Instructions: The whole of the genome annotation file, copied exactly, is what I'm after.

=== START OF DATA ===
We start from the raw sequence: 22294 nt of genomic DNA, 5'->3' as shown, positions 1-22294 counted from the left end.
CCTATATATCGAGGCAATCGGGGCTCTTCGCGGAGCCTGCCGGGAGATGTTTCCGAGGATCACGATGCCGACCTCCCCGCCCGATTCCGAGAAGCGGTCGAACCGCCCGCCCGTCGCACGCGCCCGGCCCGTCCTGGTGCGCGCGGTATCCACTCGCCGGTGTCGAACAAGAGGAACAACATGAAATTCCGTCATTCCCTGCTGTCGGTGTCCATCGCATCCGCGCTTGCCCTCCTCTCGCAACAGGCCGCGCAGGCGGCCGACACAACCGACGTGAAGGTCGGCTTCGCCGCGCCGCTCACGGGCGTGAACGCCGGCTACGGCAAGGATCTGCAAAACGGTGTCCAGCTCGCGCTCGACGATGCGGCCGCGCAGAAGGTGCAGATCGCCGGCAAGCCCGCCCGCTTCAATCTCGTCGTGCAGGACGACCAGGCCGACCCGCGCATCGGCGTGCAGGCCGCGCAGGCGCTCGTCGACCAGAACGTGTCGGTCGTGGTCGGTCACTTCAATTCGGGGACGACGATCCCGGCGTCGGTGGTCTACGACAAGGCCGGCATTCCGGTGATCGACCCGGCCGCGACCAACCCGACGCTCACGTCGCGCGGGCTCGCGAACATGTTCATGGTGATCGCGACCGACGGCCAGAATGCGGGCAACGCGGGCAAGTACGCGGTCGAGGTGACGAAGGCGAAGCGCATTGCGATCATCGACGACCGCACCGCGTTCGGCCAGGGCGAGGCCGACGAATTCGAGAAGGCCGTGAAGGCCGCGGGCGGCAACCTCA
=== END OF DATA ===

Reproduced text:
We start from the raw sequence: 22294 nt of genomic DNA, 5'->3' as shown, positions 1-22294 counted from the left end.
CCTATATATCGAGGCAATCGGGGCTCTTCGCGGAGCCTGCCGGGAGATGTTTCCGAGGATCACGATGCCGACCTCCCCGCCCGATTCCGAGAAGCGGTCGAACCGCCCGCCCGTCGCACGCGCCCGGCCCGTCCTGGTGCGCGCGGTATCCACTCGCCGGTGTCGAACAAGAGGAACAACATGAAATTCCGTCATTCCCTGCTGTCGGTGTCCATCGCATCCGCGCTTGCCCTCCTCTCGCAACAGGCCGCGCAGGCGGCCGACACAACCGACGTGAAGGTCGGCTTCGCCGCGCCGCTCACGGGCGTGAACGCCGGCTACGGCAAGGATCTGCAAAACGGTGTCCAGCTCGCGCTCGACGATGCGGCCGCGCAGAAGGTGCAGATCGCCGGCAAGCCCGCCCGCTTCAATCTCGTCGTGCAGGACGACCAGGCCGACCCGCGCATCGGCGTGCAGGCCGCGCAGGCGCTCGTCGACCAGAACGTGTCGGTCGTGGTCGGTCACTTCAATTCGGGGACGACGATCCCGGCGTCGGTGGTCTACGACAAGGCCGGCATTCCGGTGATCGACCCGGCCGCGACCAACCCGACGCTCACGTCGCGCGGGCTCGCGAACATGTTCATGGTGATCGCGACCGACGGCCAGAATGCGGGCAACGCGGGCAAGTACGCGGTCGAGGTGACGAAGGCGAAGCGCATTGCGATCATCGACGACCGCACCGCGTTCGGCCAGGGCGAGGCCGACGAATTCGAGAAGGCCGTGAAGGCCGCGGGCGGCAACCTCA